If you had asked me a few years ago if I would ever think about doing the Grouse Grind once a week, I would have laughed and written you off as a nut. If you are from Vancouver, you likely know all about the Grind. If you have never hiked it or you’re not from here, allow me to briefly summarize.
The Grouse Grind is a 2.9km (1.8m) hike up the face of Grouse Mountain, North Vancouver’s most popular local mountain resort. While completing “Nature’s Stairmaster”, as they call it, you will climb 2800ft in elevation over 2830 stairs. The average hike time, according to their website, is about 1.5 hours.
The Grind is one of Vancouver’s most popular recreational activities, averaging 100,000 hikers a year. If you’ve ever done the Grind, you know MANY of these hikers had no idea what they were getting themselves into.
The stories of novice hikers are plentiful and hilarious. My mom once saw a woman in heels perching at the half-way mark (God knows how she got that far), and just last weekend and I saw a young family coaxing their 2 year old up a step taller than he was. It’s not rare to see a rescue team helping the unprepared back down the hill or hear sirens below in the parking lot as you are hiking along.
But for regulars, hiking the Grind has become a cultish test of endurance, pain threshold, and sheer mental focus. It is with strong disbelief that I have found myself an emerging member of this cult.
In no ways am I fit. I can do what is expected of me as a 21 year old, but if you ask me to run a block, I will be out of breath and likely cursing. So, when I began hiking the Grind as a pre-teen, making it a once-a-summer punishment for too many popsicles, my time was somewhere around 1 hr and 35 minutes. For the last three quarters of the trail, I would usually take a few steps and stop, repeat, and then upon completion, swear I would never do it again. But every summer, the mountain would peer down on me as I sipped iced tea with a book in the backyard, mocking me, betting me I couldn’t, wouldn’t, do it.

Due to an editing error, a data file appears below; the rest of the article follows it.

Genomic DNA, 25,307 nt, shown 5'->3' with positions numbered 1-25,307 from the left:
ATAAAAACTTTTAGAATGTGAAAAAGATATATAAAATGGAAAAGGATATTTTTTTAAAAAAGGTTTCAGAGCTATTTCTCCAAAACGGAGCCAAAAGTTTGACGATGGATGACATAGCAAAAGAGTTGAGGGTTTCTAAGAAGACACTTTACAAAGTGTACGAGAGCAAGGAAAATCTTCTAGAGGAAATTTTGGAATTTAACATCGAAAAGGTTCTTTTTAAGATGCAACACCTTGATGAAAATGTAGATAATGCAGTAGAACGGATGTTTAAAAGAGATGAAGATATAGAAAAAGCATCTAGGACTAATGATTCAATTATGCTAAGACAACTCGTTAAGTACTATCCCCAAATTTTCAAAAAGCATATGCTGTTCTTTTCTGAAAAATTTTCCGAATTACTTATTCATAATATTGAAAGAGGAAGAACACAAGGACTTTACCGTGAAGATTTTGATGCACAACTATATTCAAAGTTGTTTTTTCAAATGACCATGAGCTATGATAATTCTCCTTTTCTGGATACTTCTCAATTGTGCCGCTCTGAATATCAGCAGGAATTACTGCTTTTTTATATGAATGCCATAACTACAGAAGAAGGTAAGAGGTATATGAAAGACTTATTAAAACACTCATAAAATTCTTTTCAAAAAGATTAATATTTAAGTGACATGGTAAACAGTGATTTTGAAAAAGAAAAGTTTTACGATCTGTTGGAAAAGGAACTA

This summer was different. Over the past year, I had met some people who were enthusiastic about challenging themselves and enjoying the outdoors. I knew I hated the gym, wasn’t a runner, and didn’t have the cardio to bike up many hills. I thought – “why not take my age-old summer nemesis and show that mo-fo what I’ve got!” Yes, I said it exactly in those words.
In fact, I didn’t have much. The first Grind this season was much like my usual, stopping and starting, feeling nauseous by the one half mark. I clocked in around 1.5 hours and met my friends at the top, who had been waiting for about 40 minutes.
Their ridiculously good times further fueled my motivation to prove myself on the trail. I utilized Facebook to make a weekly Grind group where I could always find a Grind mate, providing much more motivation that just relying on my own plans. Since then, every Sunday I have conquered the Grouse Grind (except for one Sunday. We’re not talking about that though). Every Sunday since, I have also shaved down my time. I went from 1.5 hours, to 1 hour and 15 minutes, to 1 hour and 10 minutes, to most recently, 1 hour and 7 minutes. I know that is still slow compared to most people my age, but my goal is to get under an hour by the end of summer.
Over the weeks, I have acquired some Grind skills that have helped me have a more enjoyable and quicker hiker. I start slow, right off the get go. If I have energy, I speed up at the end. I don’t stop. If I do stop, I keep moving, such as walking extra slow while having some water. I stretch at the half way mark. I take longer strides. When I get the nice level stairs, I embrace them. I straighten my legs after long periods of stairs to stretch out my calves. I listen to a live recording of my favourite musician; hearing the cheering and chanting of the crowds pump me up. I don’t look at the time.
My favourite part of the Grind remains the finish line, and the hot shower afterwards. Exercise highs are not something I am used to, but damn I feel amazing when I hit the chalet for a post-hike snack. And later in the day, when I look up at the mountain I say to myself with a proud little smirk – “I climbed that today”.
So call it a cult, but I’m hooked.